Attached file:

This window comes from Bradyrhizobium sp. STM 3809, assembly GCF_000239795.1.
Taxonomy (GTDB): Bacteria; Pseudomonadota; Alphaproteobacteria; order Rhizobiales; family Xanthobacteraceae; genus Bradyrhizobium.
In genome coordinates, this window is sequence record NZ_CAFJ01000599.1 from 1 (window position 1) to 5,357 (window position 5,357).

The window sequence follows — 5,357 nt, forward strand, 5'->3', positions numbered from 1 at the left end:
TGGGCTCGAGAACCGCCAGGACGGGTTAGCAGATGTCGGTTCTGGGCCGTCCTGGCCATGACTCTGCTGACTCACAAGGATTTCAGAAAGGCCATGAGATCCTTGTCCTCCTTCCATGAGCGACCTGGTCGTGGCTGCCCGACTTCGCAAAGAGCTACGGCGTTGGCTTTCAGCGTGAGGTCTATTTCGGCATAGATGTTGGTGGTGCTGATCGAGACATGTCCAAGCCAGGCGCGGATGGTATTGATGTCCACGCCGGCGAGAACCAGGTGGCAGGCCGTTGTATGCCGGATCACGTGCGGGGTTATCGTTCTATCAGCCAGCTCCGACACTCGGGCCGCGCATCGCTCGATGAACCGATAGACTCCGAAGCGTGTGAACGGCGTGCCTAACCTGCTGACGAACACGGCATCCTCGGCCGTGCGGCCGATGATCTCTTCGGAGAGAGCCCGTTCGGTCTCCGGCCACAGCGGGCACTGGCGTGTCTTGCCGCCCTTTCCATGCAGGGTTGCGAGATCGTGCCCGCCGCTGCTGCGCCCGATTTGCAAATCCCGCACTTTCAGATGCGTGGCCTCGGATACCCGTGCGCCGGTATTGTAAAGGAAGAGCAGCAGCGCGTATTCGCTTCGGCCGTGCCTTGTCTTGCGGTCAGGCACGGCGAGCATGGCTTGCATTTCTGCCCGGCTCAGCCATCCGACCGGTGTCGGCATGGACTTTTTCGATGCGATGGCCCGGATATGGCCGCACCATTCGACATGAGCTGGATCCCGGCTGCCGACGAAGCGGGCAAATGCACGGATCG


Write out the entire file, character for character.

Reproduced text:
This window comes from Bradyrhizobium sp. STM 3809, assembly GCF_000239795.1.
Taxonomy (GTDB): Bacteria; Pseudomonadota; Alphaproteobacteria; order Rhizobiales; family Xanthobacteraceae; genus Bradyrhizobium.
In genome coordinates, this window is sequence record NZ_CAFJ01000599.1 from 1 (window position 1) to 5,357 (window position 5,357).

The window sequence follows — 5,357 nt, forward strand, 5'->3', positions numbered from 1 at the left end:
TGGGCTCGAGAACCGCCAGGACGGGTTAGCAGATGTCGGTTCTGGGCCGTCCTGGCCATGACTCTGCTGACTCACAAGGATTTCAGAAAGGCCATGAGATCCTTGTCCTCCTTCCATGAGCGACCTGGTCGTGGCTGCCCGACTTCGCAAAGAGCTACGGCGTTGGCTTTCAGCGTGAGGTCTATTTCGGCATAGATGTTGGTGGTGCTGATCGAGACATGTCCAAGCCAGGCGCGGATGGTATTGATGTCCACGCCGGCGAGAACCAGGTGGCAGGCCGTTGTATGCCGGATCACGTGCGGGGTTATCGTTCTATCAGCCAGCTCCGACACTCGGGCCGCGCATCGCTCGATGAACCGATAGACTCCGAAGCGTGTGAACGGCGTGCCTAACCTGCTGACGAACACGGCATCCTCGGCCGTGCGGCCGATGATCTCTTCGGAGAGAGCCCGTTCGGTCTCCGGCCACAGCGGGCACTGGCGTGTCTTGCCGCCCTTTCCATGCAGGGTTGCGAGATCGTGCCCGCCGCTGCTGCGCCCGATTTGCAAATCCCGCACTTTCAGATGCGTGGCCTCGGATACCCGTGCGCCGGTATTGTAAAGGAAGAGCAGCAGCGCGTATTCGCTTCGGCCGTGCCTTGTCTTGCGGTCAGGCACGGCGAGCATGGCTTGCATTTCTGCCCGGCTCAGCCATCCGACCGGTGTCGGCATGGACTTTTTCGATGCGATGGCCCGGATATGGCCGCACCATTCGACATGAGCTGGATCCCGGCTGCCGACGAAGCGGGCAAATGCACGGATCG